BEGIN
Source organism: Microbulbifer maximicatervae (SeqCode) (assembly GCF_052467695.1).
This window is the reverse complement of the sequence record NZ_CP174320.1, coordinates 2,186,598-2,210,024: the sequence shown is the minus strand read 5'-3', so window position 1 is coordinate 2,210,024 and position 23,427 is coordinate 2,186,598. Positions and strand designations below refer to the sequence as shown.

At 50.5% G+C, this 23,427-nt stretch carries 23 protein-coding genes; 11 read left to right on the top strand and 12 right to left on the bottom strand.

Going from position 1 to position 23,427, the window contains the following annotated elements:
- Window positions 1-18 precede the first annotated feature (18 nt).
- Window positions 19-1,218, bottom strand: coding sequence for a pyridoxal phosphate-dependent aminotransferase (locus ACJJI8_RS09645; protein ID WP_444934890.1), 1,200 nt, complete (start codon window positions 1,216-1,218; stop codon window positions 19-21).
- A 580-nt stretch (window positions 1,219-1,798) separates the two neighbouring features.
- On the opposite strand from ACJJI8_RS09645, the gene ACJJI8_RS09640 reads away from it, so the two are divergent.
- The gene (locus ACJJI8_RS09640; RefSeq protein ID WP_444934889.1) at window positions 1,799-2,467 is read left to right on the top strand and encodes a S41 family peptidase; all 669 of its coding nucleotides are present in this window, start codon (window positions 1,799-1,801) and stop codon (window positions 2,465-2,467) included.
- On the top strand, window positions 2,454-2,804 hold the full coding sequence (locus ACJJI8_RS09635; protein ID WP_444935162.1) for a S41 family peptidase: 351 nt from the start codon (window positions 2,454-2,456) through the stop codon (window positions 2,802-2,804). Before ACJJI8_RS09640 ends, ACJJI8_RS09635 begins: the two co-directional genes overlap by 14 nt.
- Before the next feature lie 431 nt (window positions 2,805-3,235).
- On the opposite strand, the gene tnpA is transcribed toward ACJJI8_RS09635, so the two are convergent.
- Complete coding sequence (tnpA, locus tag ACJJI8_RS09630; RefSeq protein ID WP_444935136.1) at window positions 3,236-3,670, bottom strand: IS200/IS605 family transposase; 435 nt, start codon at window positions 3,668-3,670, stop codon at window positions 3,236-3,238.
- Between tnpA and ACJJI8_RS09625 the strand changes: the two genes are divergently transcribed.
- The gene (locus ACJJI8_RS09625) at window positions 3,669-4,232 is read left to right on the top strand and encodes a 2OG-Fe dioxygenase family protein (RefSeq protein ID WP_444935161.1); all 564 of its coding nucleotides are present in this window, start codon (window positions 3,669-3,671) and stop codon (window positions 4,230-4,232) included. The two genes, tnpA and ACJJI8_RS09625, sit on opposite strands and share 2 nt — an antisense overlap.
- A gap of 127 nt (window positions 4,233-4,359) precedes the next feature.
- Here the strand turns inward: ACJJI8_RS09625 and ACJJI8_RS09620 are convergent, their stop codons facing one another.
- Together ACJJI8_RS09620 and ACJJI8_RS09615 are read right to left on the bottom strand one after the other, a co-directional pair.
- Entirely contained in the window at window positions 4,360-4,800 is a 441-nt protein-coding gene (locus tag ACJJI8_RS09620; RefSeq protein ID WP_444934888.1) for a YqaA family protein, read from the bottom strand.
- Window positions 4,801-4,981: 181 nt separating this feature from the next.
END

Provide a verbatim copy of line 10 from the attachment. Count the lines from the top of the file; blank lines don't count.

- On the top strand, window positions 2,454-2,804 hold the full coding sequence (locus ACJJI8_RS09635; protein ID WP_444935162.1) for a S41 family peptidase: 351 nt from the start codon (window positions 2,454-2,456) through the stop codon (window positions 2,802-2,804). Before ACJJI8_RS09640 ends, ACJJI8_RS09635 begins: the two co-directional genes overlap by 14 nt.